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The Unexpected Grief Triggers I Encountered After My Pregnancy Loss

January 26, 2017. A day that will live in my memories forever because it’s the day I lost what would have been my third child. I woke up that morning and knew something was wrong, but it took several days of blood work and ultrasounds to confirm what I already knew in my heart — I had a miscarriage.

Although I knew losing a baby would be emotional, I don’t think I realized just how many triggers I would encounter in the months that followed my pregnancy loss.

At first, the biggest trigger for me was simply talking about the miscarriage. The words of comfort, terms like “natural abortion,” and questions about whether my then-husband and I would “try again” were overwhelming to say the least. It got to the point where I avoided coworkers in the hallway and refused to talk to family members about pregnancy or future plans.

In the months that followed, all of the baby items we saved from our second child’s birth became another strong trigger. Every time I opened the closet where we stored our child’s clothes and toys, heavy emotions consumed me. I felt angry, heartbroken, and confused. My brain just couldn’t make sense of the situation, so I decided to sell and donate all of our baby items just to get them out of sight.

As fall approached, more triggers appeared. Returning to my teaching job after having the summer off meant I could no longer hide my grief from the world. Each passing day brought me closer to the due date for the child I lost — a date only I seemed to care about.

Avoiding my grief was no longer working. The painful emotions of my unprocessed grief consumed me. I felt completely alone. Antidepressants weren’t helping me either. Finding a therapist who took my insurance and had an opening was like looking for a needle in a haystack. Out of desperation, I reached for the only coping skills I knew of — all of which were unhealthy. I was drowning in my own sadness, shame, and loneliness. I didn’t see a way out.

Finally, my then-husband made a decision that maybe shouldn’t have bothered me but still did: He decided to get a vasectomy.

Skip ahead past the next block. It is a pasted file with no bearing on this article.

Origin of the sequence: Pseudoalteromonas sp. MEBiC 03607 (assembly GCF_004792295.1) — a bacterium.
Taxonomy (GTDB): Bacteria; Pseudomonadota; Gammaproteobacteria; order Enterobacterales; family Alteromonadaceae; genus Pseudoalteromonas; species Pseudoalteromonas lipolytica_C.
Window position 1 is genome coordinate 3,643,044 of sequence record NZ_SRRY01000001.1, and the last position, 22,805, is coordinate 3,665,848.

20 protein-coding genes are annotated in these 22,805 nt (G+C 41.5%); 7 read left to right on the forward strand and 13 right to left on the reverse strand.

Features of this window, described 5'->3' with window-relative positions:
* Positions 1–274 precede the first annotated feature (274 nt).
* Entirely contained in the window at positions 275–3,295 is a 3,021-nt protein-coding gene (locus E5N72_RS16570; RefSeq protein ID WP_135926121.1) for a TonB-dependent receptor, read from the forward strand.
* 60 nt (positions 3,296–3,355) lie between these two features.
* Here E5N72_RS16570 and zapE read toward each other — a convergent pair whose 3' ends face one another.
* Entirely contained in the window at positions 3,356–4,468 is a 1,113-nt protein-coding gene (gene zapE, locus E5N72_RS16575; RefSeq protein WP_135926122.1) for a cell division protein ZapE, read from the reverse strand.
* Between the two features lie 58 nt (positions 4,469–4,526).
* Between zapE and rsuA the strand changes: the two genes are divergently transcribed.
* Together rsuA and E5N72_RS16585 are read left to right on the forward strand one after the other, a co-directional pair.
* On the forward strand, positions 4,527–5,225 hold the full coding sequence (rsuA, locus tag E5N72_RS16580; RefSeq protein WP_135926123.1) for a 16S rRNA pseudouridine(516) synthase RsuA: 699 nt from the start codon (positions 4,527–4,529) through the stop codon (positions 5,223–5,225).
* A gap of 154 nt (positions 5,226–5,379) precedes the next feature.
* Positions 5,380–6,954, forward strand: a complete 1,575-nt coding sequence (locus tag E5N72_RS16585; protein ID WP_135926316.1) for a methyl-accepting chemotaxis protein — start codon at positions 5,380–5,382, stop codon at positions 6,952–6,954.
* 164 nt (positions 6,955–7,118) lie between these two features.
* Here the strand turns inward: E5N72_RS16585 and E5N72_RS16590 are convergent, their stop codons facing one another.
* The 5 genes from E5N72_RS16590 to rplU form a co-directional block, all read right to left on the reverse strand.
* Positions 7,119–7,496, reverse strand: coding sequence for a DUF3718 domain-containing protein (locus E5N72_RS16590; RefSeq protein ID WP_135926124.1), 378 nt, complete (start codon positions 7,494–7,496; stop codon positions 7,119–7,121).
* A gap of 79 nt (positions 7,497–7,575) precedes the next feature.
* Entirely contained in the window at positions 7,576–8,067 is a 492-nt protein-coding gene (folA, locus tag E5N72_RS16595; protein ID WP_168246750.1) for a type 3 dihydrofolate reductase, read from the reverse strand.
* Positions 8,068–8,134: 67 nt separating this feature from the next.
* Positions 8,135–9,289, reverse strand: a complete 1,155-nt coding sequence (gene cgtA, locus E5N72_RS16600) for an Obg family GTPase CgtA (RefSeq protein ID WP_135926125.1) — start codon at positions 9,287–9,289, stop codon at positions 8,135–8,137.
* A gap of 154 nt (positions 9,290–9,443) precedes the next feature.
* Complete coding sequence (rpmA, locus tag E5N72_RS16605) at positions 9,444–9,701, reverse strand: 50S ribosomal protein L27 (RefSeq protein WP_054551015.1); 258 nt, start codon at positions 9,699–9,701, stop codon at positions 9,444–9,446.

Although his decision made sense, I was not in the right emotional place to cope. I saw this decision as closing a door on a chapter of my life I wasn’t ready to give up. I soon realized that I needed more than some pills and a therapist who mostly specialized in depression and generalized anxiety.

I needed legitimate help if I wanted to live.

I am now five-and-a-half years removed from the loss of my third child, and my life looks very different. I have spent a lot of time in therapy and learned countless coping skills to help me deal with my emotions and reduce their power over me. I’ve also learned to let go of the blame I placed on myself for the loss of my child — a loss that was ultimately out of my control.

The child I lost still holds a special place in my heart. However, I can now talk about the miscarriage without feeling overwhelmed with sadness and pain. I can buy baby clothes for friends, look at ultrasounds, and enjoy baby showers for my loved ones. In fact, I can even discuss the possibility of future children with my current partner without feeling “selfish” or worrying that I am “cursed” in some way.

I personally feel like pregnancy loss is one of the most difficult types of grief to deal with. It’s not discussed enough, which means many people who are experiencing it may feel completely alone. If you’re dealing with this type of grief now, know that it’s OK to feel sad, angry, confused, or overwhelmed. It’s OK if it takes you months or even years to make peace with your loss. There’s no timeline for grief. Take all the time you need to grieve the loss you experienced.

Getty image by Oliver Helbig.

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